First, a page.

RethinkDB performance data

It’s been a busy and exciting week since we announced RethinkDB. Of all the feedback we received, the most common request was for performance numbers. Before the launch our top priority was correctness. We spent most of our time testing RethinkDB with Wordpress and adding the missing features. As a result, performance suffered. In the past week we tuned the engine back up to high performance. We’re still far from finished with the improvements we want to make, but we feel that we’ve reached a level of performance we can be proud to display.

We wrote our original benchmarking tool in Python, but during our latest benchmarks, we noticed that it was taking about as much time as the engine itself, hiding our real performance numbers. We now have a very small Objective-C program (<900 lines) that uses prepared statements in a tight loop, and times only across the mysql_stmt_execute() call. For inserts, the benchmark creates a table with three INT columns, two being indexed, and performs N random (non- duplicate) INSERTs (k,k,k) in a loop. For selects, it performs N random indexed point queries. An optional number of SELECT threads run as well, each thread doing repeated indexed point queries throughout execution of the main timed thread.

The benchmarks were run on a 2.5 GHz Pentium Core 2 Duo machine with 2 GB RAM, on a 16 GB SUPER TALENT MasterDrive, an MLC solid state drive, connected via a 3 GB SATA II bus. RethinkDB and MyISAM were run with the stock config options. We ran the InnoDB test by starting the server with --innodb_flush_log_at_trx_commit=0 --innodb_support_xa=0 --innodb_buffer_pool_size=1536M.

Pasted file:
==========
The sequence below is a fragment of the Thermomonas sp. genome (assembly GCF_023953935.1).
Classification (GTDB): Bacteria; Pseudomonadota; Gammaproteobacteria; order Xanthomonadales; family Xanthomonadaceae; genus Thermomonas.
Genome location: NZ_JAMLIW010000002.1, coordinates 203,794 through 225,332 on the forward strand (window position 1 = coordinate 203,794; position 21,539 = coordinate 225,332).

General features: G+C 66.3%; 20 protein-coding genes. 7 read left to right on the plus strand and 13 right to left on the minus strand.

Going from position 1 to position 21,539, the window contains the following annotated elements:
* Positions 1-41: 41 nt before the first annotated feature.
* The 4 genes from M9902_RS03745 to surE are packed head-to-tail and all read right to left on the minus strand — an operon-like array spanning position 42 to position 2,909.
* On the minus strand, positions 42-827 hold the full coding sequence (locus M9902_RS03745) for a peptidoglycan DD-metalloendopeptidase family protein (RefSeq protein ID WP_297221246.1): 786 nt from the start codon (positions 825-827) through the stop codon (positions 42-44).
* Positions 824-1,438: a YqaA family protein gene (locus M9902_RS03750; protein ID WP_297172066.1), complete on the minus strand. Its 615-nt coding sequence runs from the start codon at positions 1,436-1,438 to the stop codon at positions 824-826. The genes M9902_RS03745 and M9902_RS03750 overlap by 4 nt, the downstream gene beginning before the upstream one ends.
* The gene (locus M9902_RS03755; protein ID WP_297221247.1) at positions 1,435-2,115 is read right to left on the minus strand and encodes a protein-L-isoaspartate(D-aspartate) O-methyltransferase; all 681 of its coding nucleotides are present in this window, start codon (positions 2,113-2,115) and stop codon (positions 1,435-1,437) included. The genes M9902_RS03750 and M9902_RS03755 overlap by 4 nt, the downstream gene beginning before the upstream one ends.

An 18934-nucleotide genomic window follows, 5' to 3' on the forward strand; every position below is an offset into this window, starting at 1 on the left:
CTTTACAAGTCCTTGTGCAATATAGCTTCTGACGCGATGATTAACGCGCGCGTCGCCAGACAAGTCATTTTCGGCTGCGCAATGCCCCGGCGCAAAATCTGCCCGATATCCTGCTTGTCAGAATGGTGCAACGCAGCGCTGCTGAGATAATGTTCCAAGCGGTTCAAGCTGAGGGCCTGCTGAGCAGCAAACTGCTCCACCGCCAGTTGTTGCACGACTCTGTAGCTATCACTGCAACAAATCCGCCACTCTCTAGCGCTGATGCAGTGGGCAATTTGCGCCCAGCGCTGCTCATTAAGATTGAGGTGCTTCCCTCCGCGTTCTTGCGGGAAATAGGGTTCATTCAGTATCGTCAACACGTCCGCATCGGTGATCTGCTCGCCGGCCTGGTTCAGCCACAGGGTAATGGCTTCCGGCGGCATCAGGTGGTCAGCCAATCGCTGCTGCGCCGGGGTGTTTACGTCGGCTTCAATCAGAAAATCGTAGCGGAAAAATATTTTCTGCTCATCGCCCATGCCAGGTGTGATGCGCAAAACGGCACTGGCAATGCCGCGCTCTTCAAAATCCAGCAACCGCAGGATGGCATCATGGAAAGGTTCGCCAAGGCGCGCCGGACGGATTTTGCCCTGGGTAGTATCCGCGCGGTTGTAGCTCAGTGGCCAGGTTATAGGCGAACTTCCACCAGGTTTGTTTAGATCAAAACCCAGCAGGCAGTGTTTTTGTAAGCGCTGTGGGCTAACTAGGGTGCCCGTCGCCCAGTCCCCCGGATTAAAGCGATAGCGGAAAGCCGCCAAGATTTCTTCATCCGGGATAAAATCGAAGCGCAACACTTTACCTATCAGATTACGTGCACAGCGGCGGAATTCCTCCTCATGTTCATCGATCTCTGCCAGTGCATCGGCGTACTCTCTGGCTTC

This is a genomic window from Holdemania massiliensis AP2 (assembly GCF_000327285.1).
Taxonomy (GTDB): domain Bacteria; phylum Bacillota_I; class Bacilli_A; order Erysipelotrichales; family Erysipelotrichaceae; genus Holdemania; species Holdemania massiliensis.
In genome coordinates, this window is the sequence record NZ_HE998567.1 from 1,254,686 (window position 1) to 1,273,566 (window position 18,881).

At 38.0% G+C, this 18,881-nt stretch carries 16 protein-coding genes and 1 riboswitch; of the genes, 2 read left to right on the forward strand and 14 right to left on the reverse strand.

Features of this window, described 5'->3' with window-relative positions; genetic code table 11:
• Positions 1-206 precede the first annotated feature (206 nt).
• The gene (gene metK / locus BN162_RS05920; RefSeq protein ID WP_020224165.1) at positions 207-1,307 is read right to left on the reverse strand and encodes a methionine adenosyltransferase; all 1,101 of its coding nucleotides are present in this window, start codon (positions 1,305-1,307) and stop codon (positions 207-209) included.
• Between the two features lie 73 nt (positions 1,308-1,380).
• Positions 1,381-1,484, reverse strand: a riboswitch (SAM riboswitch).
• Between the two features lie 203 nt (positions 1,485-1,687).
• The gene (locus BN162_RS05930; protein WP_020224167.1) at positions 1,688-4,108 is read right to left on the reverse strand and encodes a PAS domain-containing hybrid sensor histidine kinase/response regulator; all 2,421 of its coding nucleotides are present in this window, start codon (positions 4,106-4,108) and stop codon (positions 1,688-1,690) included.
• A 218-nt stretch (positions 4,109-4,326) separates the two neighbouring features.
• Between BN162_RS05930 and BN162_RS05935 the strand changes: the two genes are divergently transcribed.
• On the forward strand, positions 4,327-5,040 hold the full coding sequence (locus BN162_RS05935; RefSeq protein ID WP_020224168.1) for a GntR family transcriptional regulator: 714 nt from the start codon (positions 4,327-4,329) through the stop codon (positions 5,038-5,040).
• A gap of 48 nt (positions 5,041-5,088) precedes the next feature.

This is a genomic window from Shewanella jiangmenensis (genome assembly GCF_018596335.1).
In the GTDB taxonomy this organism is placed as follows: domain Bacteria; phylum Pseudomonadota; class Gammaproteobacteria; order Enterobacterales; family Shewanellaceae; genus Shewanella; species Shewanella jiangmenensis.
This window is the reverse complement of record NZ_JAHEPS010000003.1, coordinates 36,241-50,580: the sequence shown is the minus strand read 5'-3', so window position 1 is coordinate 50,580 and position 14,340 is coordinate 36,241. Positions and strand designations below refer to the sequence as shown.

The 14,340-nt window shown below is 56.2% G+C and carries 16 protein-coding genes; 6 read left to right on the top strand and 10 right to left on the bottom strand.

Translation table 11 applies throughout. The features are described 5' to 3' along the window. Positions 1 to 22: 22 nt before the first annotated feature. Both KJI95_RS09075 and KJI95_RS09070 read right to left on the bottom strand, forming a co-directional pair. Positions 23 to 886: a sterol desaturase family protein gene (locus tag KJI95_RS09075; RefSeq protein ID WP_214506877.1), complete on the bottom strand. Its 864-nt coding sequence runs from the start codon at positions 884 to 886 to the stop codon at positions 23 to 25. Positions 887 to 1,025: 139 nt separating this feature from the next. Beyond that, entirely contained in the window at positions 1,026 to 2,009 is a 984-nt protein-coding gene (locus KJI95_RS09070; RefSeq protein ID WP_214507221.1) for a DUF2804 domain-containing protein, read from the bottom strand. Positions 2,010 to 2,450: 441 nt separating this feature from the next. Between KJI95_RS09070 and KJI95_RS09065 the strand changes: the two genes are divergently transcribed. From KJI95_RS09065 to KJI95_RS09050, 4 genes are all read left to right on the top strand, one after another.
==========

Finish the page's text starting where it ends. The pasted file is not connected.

Here are the results:

RethinkDB performance data.

For insert performance, RethinkDB maintains a 10x improvement in throughput over MyISAM, with an average of 24534.597 rows/sec up to 2,000,000 rows, while InnoDB handles 8527.424 rows/sec, and MyISAM manages only 2483.277 rows/sec. With more frequent measurements, we can see that InnoDB and MyISAM maintain generally high throughput, but pause periodically for long stretches of time. We believe that this is due to their B-tree structure, which need to expand once in a while, a time-consuming operation that greatly undermines their overall performance.

The threaded benchmark is a bit different:

RethinkDB performance data.

We’ve also benchmarked selects with no writers:

RethinkDB performance data.

RethinkDB’s select performance is on par with MyISAM and InnoDB for threaded and non-threaded benchmarks. The performance bottleneck for short selects is in the network stack, and while we have plans to tackle this problem, we won’t get to it for a while. However, our algorithms significantly improve RethinkDB performance on long selects and joins – we will write a blog post soon with more detailed results.

As always, comments and concerns are welcome, on our blog, Twitter, or at